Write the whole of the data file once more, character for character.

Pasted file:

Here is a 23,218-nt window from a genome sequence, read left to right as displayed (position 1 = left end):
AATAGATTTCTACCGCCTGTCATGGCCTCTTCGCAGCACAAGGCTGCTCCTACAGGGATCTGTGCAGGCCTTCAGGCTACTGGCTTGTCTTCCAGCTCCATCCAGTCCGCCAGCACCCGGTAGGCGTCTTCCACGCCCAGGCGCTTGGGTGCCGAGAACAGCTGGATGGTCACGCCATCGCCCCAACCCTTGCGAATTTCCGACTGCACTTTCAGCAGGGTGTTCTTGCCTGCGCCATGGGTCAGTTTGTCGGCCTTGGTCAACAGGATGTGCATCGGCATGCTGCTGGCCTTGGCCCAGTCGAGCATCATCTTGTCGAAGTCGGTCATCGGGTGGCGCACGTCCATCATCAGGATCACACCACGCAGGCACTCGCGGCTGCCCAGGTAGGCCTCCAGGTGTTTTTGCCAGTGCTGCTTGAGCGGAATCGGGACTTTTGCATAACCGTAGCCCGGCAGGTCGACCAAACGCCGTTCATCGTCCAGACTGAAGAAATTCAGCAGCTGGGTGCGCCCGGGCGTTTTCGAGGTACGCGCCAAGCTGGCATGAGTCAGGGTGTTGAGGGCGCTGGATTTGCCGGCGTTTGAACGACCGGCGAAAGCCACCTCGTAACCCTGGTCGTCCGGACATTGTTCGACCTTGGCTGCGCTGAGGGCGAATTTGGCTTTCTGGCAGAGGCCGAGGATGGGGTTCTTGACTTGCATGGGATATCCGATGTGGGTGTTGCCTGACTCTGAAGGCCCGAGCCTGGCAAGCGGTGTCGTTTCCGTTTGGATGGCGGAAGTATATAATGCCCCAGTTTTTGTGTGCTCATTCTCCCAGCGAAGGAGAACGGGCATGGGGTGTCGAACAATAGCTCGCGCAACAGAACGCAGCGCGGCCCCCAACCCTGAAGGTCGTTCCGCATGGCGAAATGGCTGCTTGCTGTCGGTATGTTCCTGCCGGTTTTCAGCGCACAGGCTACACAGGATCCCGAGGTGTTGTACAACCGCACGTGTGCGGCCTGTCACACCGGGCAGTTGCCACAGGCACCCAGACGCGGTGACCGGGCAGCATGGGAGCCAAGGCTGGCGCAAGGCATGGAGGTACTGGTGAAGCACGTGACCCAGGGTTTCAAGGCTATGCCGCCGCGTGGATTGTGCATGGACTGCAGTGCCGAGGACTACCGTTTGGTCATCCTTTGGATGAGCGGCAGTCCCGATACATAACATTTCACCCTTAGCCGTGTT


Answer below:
Here is a 23,218-nt window from a genome sequence, read left to right as displayed (position 1 = left end):
AATAGATTTCTACCGCCTGTCATGGCCTCTTCGCAGCACAAGGCTGCTCCTACAGGGATCTGTGCAGGCCTTCAGGCTACTGGCTTGTCTTCCAGCTCCATCCAGTCCGCCAGCACCCGGTAGGCGTCTTCCACGCCCAGGCGCTTGGGTGCCGAGAACAGCTGGATGGTCACGCCATCGCCCCAACCCTTGCGAATTTCCGACTGCACTTTCAGCAGGGTGTTCTTGCCTGCGCCATGGGTCAGTTTGTCGGCCTTGGTCAACAGGATGTGCATCGGCATGCTGCTGGCCTTGGCCCAGTCGAGCATCATCTTGTCGAAGTCGGTCATCGGGTGGCGCACGTCCATCATCAGGATCACACCACGCAGGCACTCGCGGCTGCCCAGGTAGGCCTCCAGGTGTTTTTGCCAGTGCTGCTTGAGCGGAATCGGGACTTTTGCATAACCGTAGCCCGGCAGGTCGACCAAACGCCGTTCATCGTCCAGACTGAAGAAATTCAGCAGCTGGGTGCGCCCGGGCGTTTTCGAGGTACGCGCCAAGCTGGCATGAGTCAGGGTGTTGAGGGCGCTGGATTTGCCGGCGTTTGAACGACCGGCGAAAGCCACCTCGTAACCCTGGTCGTCCGGACATTGTTCGACCTTGGCTGCGCTGAGGGCGAATTTGGCTTTCTGGCAGAGGCCGAGGATGGGGTTCTTGACTTGCATGGGATATCCGATGTGGGTGTTGCCTGACTCTGAAGGCCCGAGCCTGGCAAGCGGTGTCGTTTCCGTTTGGATGGCGGAAGTATATAATGCCCCAGTTTTTGTGTGCTCATTCTCCCAGCGAAGGAGAACGGGCATGGGGTGTCGAACAATAGCTCGCGCAACAGAACGCAGCGCGGCCCCCAACCCTGAAGGTCGTTCCGCATGGCGAAATGGCTGCTTGCTGTCGGTATGTTCCTGCCGGTTTTCAGCGCACAGGCTACACAGGATCCCGAGGTGTTGTACAACCGCACGTGTGCGGCCTGTCACACCGGGCAGTTGCCACAGGCACCCAGACGCGGTGACCGGGCAGCATGGGAGCCAAGGCTGGCGCAAGGCATGGAGGTACTGGTGAAGCACGTGACCCAGGGTTTCAAGGCTATGCCGCCGCGTGGATTGTGCATGGACTGCAGTGCCGAGGACTACCGTTTGGTCATCCTTTGGATGAGCGGCAGTCCCGATACATAACATTTCACCCTTAGCCGTGTT